Reporting Carey Codd
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SUNRISE (CBS4) – A Sunrise man survived what he and his doctors are calling a near death experience from a dangerous new drug called synthetic marijuana.
Sean Beard’s doctor says the 26-year-old suffered kidney failure after smoking Spice — also known as synthetic marijuana — and was in the intensive care unit at Broward Health Medical Center for a week, fighting to survive.
Beard and his mother are using the experience as an opportunity to warn others about the drug.
“It’s definitely something that shouldn’t be on the market,” Beard told CBS 4′s Carey Codd.
Beard looks beat up — he has bloodshot eyes and bruises under his eyes. His can barely speak above a whisper. But he says one look at him should convince people to stay far away from synthetic marijuana.
“Here I am now,” Beard said from his hospital bed. “Look at me. If you want to look like me, go for it. Go to the store, go buy this (stuff).”
Beard, who was able to return home on Wednesday evening, says he bought the drug at a Sunrise gas station and admits he used it for months after battling a drug addiction. Beard says he thought it was fine to use the product since it was sold in stores.
After her son’s brush with death Gail Beard wants to warn other parents about this drug.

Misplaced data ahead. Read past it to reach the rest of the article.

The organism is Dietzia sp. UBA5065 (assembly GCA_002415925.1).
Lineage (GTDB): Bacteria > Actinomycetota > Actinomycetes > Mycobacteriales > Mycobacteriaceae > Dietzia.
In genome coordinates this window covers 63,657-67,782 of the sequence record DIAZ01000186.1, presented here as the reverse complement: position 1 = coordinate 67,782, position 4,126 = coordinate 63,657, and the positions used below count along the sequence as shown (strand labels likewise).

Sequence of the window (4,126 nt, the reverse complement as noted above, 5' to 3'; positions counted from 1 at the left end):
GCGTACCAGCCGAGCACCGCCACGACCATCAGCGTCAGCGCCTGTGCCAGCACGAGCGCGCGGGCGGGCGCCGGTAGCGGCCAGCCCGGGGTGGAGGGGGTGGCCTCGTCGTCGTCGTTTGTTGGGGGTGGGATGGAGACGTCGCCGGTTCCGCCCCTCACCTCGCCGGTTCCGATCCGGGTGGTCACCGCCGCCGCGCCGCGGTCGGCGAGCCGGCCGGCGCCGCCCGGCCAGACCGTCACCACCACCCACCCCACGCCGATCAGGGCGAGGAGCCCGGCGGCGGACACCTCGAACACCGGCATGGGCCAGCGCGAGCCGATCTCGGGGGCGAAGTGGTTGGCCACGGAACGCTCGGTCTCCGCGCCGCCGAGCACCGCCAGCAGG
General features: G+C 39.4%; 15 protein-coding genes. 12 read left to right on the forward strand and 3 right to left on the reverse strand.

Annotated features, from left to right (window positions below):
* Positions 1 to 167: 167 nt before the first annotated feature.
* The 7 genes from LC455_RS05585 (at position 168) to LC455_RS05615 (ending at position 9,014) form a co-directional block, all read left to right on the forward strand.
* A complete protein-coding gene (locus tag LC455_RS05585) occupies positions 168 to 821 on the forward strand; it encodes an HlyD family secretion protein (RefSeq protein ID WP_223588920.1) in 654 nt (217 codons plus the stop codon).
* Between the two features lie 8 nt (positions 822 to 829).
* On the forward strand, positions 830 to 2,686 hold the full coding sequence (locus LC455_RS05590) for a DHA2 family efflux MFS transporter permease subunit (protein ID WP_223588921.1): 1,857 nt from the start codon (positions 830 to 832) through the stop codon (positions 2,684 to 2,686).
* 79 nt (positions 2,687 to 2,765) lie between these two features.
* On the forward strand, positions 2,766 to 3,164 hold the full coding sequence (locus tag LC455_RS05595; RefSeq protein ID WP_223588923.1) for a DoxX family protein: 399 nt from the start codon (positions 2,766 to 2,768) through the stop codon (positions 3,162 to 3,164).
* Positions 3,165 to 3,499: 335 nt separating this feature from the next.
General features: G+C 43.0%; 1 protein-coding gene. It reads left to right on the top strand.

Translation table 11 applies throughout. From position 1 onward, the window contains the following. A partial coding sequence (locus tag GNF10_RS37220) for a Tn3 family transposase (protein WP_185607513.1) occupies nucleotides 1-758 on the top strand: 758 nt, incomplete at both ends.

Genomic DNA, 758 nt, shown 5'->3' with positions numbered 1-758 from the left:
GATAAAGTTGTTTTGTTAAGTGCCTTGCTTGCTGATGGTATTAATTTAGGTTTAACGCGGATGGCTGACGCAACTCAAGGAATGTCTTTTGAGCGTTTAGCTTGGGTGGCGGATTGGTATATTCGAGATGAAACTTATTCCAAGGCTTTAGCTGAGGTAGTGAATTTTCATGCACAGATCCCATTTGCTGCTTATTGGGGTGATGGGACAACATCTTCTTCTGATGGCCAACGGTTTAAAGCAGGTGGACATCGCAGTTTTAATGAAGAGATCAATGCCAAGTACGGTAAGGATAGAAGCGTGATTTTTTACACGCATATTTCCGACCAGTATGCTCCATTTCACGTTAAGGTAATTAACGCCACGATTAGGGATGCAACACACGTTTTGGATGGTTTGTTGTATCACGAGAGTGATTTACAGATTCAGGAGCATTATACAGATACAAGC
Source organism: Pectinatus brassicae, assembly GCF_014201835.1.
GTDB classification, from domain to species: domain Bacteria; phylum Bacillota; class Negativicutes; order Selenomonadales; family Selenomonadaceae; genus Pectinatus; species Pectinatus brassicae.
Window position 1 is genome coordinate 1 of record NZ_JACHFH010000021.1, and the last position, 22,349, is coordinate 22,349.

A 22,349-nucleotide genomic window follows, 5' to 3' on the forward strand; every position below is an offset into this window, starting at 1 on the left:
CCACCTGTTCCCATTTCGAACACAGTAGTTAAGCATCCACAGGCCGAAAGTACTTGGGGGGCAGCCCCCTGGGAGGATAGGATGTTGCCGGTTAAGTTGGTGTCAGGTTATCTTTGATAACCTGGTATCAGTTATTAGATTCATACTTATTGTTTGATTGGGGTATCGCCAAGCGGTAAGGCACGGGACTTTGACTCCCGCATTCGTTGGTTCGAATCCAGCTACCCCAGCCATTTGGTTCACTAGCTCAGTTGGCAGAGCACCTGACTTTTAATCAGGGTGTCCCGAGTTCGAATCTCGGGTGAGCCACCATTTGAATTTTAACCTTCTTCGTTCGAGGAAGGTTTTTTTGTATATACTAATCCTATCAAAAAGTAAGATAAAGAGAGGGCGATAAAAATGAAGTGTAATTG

“It’s horrible,” she said. “I think it needs to be taken off the market completely never to be seen again.”
Gail Beard said after her son’s incident she purchased a packet of the product herself. She said she was surprised at the colorful, fun-looking packaging.
“It looks like it’s something for kids,” she said. “It’s like a bubble gum wrapper.”
State legislators, federal drug investigators and law enforcement officers agree with the Beard’s. There have been laws in Florida passed banning some of the substances in fake pot. However, experts like toxicologist Chip Walls say the manufacturers have been able to stay ahead of the authorities by slightly altering the ingredients to keep the drug legal.
“Trouble is they’re changing (the ingredients) as fast as the government is putting them on a controlled substance list,” Walls said in an earlier interview.
Poison control experts add that they’ve seen a drastic increase in the amount of people becoming sick on the drug both in Florida and nationwide.
Another way the product stays on store shelves, authorities say, is that the packages contain a warning on the package that it’s not for human consumption. But medical experts say young people are using it and in some cases are becoming psychotic, violently ill and suicidal.
“This is deadly,” said Doctor Parham Eftekhari, Beard’s kidney specialist. “Studies need to be done on this. I think this needs to be closely investigated because (Beard) is not the only patient in the hospital suffering some kind of damage.”
A couple of South Florida cities — including Sunrise — have banned the sale of fake pot. State legislators also toughened the laws on possessing the drug by banning many of the substances used to make it.
However, experts say they are keeping a close eye on the drug to see if new variations of the drug warrant additional bans.